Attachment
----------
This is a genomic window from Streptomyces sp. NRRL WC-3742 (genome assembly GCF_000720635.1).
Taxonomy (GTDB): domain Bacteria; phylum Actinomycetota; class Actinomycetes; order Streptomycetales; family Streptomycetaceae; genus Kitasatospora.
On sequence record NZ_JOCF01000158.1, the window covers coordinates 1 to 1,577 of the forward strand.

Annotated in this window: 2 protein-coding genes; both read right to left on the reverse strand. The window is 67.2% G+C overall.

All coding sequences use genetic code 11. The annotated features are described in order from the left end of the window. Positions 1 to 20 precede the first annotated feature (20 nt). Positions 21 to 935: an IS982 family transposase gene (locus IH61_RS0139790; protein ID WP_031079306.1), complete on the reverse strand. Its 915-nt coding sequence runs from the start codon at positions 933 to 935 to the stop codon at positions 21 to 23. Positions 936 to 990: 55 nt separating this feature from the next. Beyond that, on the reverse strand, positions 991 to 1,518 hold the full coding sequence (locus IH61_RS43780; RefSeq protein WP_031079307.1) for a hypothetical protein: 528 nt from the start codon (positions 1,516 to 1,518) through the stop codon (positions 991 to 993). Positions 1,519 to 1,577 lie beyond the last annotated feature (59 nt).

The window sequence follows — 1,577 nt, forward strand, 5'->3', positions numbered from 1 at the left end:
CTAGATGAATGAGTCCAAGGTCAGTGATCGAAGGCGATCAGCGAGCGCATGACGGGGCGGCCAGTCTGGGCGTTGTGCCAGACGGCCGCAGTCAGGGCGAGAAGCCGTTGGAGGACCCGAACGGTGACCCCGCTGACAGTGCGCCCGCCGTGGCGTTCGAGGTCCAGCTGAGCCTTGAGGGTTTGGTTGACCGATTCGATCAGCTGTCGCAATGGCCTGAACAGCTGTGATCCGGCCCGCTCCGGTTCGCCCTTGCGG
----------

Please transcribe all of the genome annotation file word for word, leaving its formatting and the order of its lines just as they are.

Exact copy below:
This is a genomic window from Streptomyces sp. NRRL WC-3742 (genome assembly GCF_000720635.1).
Taxonomy (GTDB): domain Bacteria; phylum Actinomycetota; class Actinomycetes; order Streptomycetales; family Streptomycetaceae; genus Kitasatospora.
On sequence record NZ_JOCF01000158.1, the window covers coordinates 1 to 1,577 of the forward strand.

Annotated in this window: 2 protein-coding genes; both read right to left on the reverse strand. The window is 67.2% G+C overall.

All coding sequences use genetic code 11. The annotated features are described in order from the left end of the window. Positions 1 to 20 precede the first annotated feature (20 nt). Positions 21 to 935: an IS982 family transposase gene (locus IH61_RS0139790; protein ID WP_031079306.1), complete on the reverse strand. Its 915-nt coding sequence runs from the start codon at positions 933 to 935 to the stop codon at positions 21 to 23. Positions 936 to 990: 55 nt separating this feature from the next. Beyond that, on the reverse strand, positions 991 to 1,518 hold the full coding sequence (locus IH61_RS43780; RefSeq protein WP_031079307.1) for a hypothetical protein: 528 nt from the start codon (positions 1,516 to 1,518) through the stop codon (positions 991 to 993). Positions 1,519 to 1,577 lie beyond the last annotated feature (59 nt).

The window sequence follows — 1,577 nt, forward strand, 5'->3', positions numbered from 1 at the left end:
CTAGATGAATGAGTCCAAGGTCAGTGATCGAAGGCGATCAGCGAGCGCATGACGGGGCGGCCAGTCTGGGCGTTGTGCCAGACGGCCGCAGTCAGGGCGAGAAGCCGTTGGAGGACCCGAACGGTGACCCCGCTGACAGTGCGCCCGCCGTGGCGTTCGAGGTCCAGCTGAGCCTTGAGGGTTTGGTTGACCGATTCGATCAGCTGTCGCAATGGCCTGAACAGCTGTGATCCGGCCCGCTCCGGTTCGCCCTTGCGG